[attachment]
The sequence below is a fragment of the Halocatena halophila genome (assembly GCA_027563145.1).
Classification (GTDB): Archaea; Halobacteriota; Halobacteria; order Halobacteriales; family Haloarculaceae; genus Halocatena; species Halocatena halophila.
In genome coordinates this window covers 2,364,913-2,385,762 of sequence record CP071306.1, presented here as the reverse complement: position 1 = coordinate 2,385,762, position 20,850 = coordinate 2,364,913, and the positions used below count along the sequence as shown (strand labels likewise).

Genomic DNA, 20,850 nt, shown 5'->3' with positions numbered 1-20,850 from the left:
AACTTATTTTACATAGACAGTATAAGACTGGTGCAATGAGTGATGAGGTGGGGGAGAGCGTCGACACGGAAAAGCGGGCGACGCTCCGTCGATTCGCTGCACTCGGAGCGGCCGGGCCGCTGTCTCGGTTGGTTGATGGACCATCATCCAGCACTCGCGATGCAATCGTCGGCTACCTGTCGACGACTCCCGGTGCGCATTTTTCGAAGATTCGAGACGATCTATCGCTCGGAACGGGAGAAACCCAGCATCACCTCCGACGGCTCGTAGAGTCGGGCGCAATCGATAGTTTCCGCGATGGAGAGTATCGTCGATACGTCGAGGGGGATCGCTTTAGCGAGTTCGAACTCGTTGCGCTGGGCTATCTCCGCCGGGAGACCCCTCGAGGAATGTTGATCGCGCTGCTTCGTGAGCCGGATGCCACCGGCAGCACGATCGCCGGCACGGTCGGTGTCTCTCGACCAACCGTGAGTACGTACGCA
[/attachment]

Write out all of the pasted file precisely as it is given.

The sequence below is a fragment of the Halocatena halophila genome (assembly GCA_027563145.1).
Classification (GTDB): Archaea; Halobacteriota; Halobacteria; order Halobacteriales; family Haloarculaceae; genus Halocatena; species Halocatena halophila.
In genome coordinates this window covers 2,364,913-2,385,762 of sequence record CP071306.1, presented here as the reverse complement: position 1 = coordinate 2,385,762, position 20,850 = coordinate 2,364,913, and the positions used below count along the sequence as shown (strand labels likewise).

Genomic DNA, 20,850 nt, shown 5'->3' with positions numbered 1-20,850 from the left:
AACTTATTTTACATAGACAGTATAAGACTGGTGCAATGAGTGATGAGGTGGGGGAGAGCGTCGACACGGAAAAGCGGGCGACGCTCCGTCGATTCGCTGCACTCGGAGCGGCCGGGCCGCTGTCTCGGTTGGTTGATGGACCATCATCCAGCACTCGCGATGCAATCGTCGGCTACCTGTCGACGACTCCCGGTGCGCATTTTTCGAAGATTCGAGACGATCTATCGCTCGGAACGGGAGAAACCCAGCATCACCTCCGACGGCTCGTAGAGTCGGGCGCAATCGATAGTTTCCGCGATGGAGAGTATCGTCGATACGTCGAGGGGGATCGCTTTAGCGAGTTCGAACTCGTTGCGCTGGGCTATCTCCGCCGGGAGACCCCTCGAGGAATGTTGATCGCGCTGCTTCGTGAGCCGGATGCCACCGGCAGCACGATCGCCGGCACGGTCGGTGTCTCTCGACCAACCGTGAGTACGTACGCA